It’s pretty obvious that the electorate in the entire country is done with rude politicians with huge egos. Benton lost this election because people don’t like him, not because Rylander didn’t endorse him. Republicans in this county spend more time destroying their own candidates and don’t concentrate on winning hearts and minds. They turn rational conservatives away from them. If the R’s don’t stop being compete jerks to people, they will continue to lose.
As I said, there are many factors. Your point about Benton proves my point. So, if we don’t like him, we’re not going to vote for him? When you see a slim margin it comes down to these kinds of factors. Another factor is CCRP didn’t throw their whole support behind Benton. Rick Torres, who claimed to be a Republican, withheld his support. Benton made some other campaign mistakes by underestimating Sue… the list goes on but to say “people didn’t like him” the numbers don’t point that way (if he lost by 5,10, 15% you might conclude that). But party leaders, like Dick, should’ve acted what’s best for the party and endorsed and campaigned for the R candidate. He didn’t as many other party leaders did the same. All this adds up in close races.
If you aren’t willing to face the failures and make changes, you’re doomed to repeat.
Don spent 18 years being elected to the State Senate. I guess they “liked” him enough to keep sending him to represent them. I’ve heard so many times from citizens when I was Chair of the Party that Benton was the only politician that ever really helped them. He didn’t just talk, he got to the bottom of it and helped so many people. This may not have been Don’s time to come back into politics in the County. Policy over personality is how I vote.
I hope Don Benton can OVERRIDE Sue Marshall… The LEFTISTS Like KIMSEY and others should be FIRED, for wanting to increase property taxes… This Needs to be reserved.
Oh great! So the county had more money for spray paint around the sections of road needing work…fantastic return on our tax revenue!
Citizens should take note, the Democrats generally initiate and vote for tax hikes at every opportunity. Since Democrats took control of the state legislature, the number of tax hikes, and the taxes and fees levied on WA residents and businesses have increased dramatically. The $.46/gallon gas tax hike that will take effect Jan. 1st is just one of many increases voted in by the democrat majority. When Don Benton was a WA state senator, he reliably worked to defeat state tax and fee hikes. The democrat Sue Marshall is acting in accordance with the democrat fall back position, raise taxes as much and often as possible.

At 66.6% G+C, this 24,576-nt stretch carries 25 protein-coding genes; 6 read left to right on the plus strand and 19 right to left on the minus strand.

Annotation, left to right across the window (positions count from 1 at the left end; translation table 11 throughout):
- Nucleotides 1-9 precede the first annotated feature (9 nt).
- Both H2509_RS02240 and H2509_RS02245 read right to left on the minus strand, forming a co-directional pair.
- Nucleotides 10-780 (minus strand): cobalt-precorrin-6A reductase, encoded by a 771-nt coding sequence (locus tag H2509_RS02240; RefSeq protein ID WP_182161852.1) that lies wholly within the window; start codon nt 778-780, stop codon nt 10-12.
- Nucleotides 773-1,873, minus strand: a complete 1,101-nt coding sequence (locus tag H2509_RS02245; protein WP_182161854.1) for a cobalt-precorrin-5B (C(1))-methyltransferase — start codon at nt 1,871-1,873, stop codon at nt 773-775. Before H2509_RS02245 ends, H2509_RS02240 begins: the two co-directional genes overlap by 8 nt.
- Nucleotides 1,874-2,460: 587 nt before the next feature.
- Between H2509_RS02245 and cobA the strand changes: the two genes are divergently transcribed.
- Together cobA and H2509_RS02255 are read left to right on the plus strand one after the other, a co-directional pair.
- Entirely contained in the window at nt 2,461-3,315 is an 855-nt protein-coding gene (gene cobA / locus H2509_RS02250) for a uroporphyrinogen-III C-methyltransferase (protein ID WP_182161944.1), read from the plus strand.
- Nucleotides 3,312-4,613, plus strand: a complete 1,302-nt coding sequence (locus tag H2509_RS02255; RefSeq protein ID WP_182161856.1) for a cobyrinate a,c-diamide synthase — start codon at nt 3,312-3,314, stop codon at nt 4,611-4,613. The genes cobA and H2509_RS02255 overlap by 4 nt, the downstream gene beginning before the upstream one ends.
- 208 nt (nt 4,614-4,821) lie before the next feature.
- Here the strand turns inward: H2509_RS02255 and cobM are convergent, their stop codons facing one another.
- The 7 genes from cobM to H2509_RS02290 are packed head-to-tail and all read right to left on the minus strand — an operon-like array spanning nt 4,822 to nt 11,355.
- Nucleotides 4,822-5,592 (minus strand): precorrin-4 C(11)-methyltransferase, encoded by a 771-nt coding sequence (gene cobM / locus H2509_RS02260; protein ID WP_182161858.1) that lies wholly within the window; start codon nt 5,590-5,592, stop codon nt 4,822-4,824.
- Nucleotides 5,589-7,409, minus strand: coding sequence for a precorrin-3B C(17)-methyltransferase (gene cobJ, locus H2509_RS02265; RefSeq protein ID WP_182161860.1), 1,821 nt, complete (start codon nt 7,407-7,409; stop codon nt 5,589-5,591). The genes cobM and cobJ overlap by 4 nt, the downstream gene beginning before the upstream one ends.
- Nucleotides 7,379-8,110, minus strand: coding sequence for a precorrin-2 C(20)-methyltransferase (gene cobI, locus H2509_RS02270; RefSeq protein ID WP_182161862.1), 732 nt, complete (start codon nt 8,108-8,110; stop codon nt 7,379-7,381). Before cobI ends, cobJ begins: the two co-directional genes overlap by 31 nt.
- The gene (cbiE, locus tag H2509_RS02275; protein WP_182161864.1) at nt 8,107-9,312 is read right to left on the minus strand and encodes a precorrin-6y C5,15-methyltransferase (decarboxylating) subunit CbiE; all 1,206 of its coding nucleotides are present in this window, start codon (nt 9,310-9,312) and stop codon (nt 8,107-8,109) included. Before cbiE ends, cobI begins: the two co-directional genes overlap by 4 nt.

Correct. Is he perfect? Nope, nobody is but Benton is a fighter against the administrative state here in CC and stands up for the taxpayers.
Thus, the answer to the question, Why are all of the money making, middle class patriots moving out of Wa. State? Have fun with all of those taxes libs. Wake up!!!
I read this. Re read it. and Re read it again. Does anyone else not see the blatant wrong doing? Marshall was sworn in before January 3rd to clearly vote on increasing taxes. No one else sees the jaw drop in this? Well..our taxes are increased. Thanks?
People that actually matter, in Clark County, have already lost and need to come to terms. Clark County will never be a nice place to live. It is Portland’s Premier neighborhood and that will never change without a Civil War.
It appears that there is a lack of intelligence factor going on here with a “swamp” factor, driving the bus, equals screwed constituents. No one in their right mind would appoint, let alone increase pay on a manager as unqualified as the one they chose. We need leadership with a backbone, not yes men and bobble heads that approve every directive that is handed to them. We need a big firehose to clean out the whole darn mess, county and city meat heads.